Jews for Jesus wanted to march, but we said no. We agreed amongst ourselves that this missionary Christian group probably does love Israel for many of the same symbolic reasons we Jews do, and for some reasons unique to its own ideology. Yet, we also believed that to allow the group, a very definite lightning rod for discord, to march would be divisive and we did not want divisiveness on a day of unity.

We never once disagreed on the purpose of the parade. It was intended to demonstrate the stunning and overwhelming support Americans had for Israel. The parade – with hundreds of thousands of people (and even over one million people in some years) marching along Fifth Avenue, or cheering marchers on from the sidelines regardless of the weather – was designed to send a powerful message to anyone who doubted the American people’s resolve to support Israel as a true friend of the United States and a champion of democracy in the Middle East.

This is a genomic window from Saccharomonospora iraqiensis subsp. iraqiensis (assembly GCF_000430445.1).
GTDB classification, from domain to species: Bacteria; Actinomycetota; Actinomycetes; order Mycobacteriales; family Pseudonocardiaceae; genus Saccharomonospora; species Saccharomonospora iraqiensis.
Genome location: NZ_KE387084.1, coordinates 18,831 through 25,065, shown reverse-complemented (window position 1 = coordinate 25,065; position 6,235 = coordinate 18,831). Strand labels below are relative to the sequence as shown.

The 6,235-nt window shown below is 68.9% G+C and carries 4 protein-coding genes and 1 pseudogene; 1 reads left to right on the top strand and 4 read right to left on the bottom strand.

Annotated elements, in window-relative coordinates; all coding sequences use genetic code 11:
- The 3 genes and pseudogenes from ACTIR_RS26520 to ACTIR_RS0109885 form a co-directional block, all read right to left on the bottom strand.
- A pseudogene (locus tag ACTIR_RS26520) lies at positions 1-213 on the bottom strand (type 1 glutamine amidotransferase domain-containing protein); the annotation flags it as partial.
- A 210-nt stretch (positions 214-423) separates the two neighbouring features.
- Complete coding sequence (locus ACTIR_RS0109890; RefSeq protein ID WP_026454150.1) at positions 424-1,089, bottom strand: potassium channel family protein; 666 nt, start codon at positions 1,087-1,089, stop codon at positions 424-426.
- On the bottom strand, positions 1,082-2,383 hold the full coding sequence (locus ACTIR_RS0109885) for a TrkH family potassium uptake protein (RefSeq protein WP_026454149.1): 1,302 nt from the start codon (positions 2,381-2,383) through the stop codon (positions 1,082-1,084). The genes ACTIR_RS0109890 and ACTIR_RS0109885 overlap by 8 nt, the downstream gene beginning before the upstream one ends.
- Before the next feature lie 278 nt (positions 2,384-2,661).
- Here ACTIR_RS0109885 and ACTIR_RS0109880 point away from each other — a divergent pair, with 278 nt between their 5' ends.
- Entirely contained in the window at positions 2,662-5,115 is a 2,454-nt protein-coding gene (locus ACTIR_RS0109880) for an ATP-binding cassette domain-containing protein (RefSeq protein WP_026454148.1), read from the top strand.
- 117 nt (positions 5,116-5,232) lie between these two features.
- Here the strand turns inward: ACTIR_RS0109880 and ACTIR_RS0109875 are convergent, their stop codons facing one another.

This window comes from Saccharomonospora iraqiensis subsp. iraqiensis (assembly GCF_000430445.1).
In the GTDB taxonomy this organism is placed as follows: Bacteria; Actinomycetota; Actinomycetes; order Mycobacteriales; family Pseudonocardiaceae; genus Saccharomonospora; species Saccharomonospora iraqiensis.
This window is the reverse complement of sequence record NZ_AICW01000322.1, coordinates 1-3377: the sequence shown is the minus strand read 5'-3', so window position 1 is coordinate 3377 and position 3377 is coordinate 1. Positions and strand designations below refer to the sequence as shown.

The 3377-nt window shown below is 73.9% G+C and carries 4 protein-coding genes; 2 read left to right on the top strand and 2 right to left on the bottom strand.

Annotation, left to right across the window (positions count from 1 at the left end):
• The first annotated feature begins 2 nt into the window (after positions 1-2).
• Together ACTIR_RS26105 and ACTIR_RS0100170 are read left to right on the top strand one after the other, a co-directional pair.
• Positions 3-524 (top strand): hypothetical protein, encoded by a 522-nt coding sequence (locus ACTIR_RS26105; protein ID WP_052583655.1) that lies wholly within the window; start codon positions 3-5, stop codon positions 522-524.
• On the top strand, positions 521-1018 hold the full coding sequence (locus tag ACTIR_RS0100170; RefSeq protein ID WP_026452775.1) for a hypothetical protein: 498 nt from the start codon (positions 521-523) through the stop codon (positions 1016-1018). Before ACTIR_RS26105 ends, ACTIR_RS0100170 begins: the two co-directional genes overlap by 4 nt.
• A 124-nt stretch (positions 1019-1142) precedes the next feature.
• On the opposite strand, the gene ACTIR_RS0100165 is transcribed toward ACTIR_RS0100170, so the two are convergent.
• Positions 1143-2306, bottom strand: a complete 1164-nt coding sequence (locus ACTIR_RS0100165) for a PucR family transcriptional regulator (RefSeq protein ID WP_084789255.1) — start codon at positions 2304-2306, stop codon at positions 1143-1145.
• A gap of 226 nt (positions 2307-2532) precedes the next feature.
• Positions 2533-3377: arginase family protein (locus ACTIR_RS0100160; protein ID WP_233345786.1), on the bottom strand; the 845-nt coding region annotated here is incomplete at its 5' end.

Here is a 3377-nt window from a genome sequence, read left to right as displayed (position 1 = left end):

Today, the parade is run by a larger organization, one that used to have just a vote or two on the board, but which now controls its agenda. “Agenda” is the operative word here, because there is no other way to describe it. The Jewish Community Relations Council of New York, funded largely by New York’s UJA-Federation, now controls the parade. The JCRC-NY even changed the name, from “Salute to Israel Parade” to the supposedly more inclusive and perhaps more pareve-like “Celebrate Israel Parade,” so that many more people can now participate.